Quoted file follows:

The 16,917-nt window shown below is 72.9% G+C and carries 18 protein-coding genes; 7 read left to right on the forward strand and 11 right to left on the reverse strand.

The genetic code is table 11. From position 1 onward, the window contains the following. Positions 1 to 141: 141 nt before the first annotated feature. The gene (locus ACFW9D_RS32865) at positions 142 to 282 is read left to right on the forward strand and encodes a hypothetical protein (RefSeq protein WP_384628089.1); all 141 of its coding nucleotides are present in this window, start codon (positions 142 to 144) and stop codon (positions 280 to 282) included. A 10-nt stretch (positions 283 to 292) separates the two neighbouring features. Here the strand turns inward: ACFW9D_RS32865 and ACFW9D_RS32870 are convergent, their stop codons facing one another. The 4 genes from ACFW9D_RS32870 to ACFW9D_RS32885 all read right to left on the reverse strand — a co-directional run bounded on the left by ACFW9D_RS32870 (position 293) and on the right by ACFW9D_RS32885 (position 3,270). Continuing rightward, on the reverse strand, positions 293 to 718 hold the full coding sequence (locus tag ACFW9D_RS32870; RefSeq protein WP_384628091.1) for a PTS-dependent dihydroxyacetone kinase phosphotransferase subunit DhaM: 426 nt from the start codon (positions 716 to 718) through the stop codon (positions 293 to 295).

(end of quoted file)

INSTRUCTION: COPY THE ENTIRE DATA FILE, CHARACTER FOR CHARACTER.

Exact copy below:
The 16,917-nt window shown below is 72.9% G+C and carries 18 protein-coding genes; 7 read left to right on the forward strand and 11 right to left on the reverse strand.

The genetic code is table 11. From position 1 onward, the window contains the following. Positions 1 to 141: 141 nt before the first annotated feature. The gene (locus ACFW9D_RS32865) at positions 142 to 282 is read left to right on the forward strand and encodes a hypothetical protein (RefSeq protein WP_384628089.1); all 141 of its coding nucleotides are present in this window, start codon (positions 142 to 144) and stop codon (positions 280 to 282) included. A 10-nt stretch (positions 283 to 292) separates the two neighbouring features. Here the strand turns inward: ACFW9D_RS32865 and ACFW9D_RS32870 are convergent, their stop codons facing one another. The 4 genes from ACFW9D_RS32870 to ACFW9D_RS32885 all read right to left on the reverse strand — a co-directional run bounded on the left by ACFW9D_RS32870 (position 293) and on the right by ACFW9D_RS32885 (position 3,270). Continuing rightward, on the reverse strand, positions 293 to 718 hold the full coding sequence (locus tag ACFW9D_RS32870; RefSeq protein WP_384628091.1) for a PTS-dependent dihydroxyacetone kinase phosphotransferase subunit DhaM: 426 nt from the start codon (positions 716 to 718) through the stop codon (positions 293 to 295).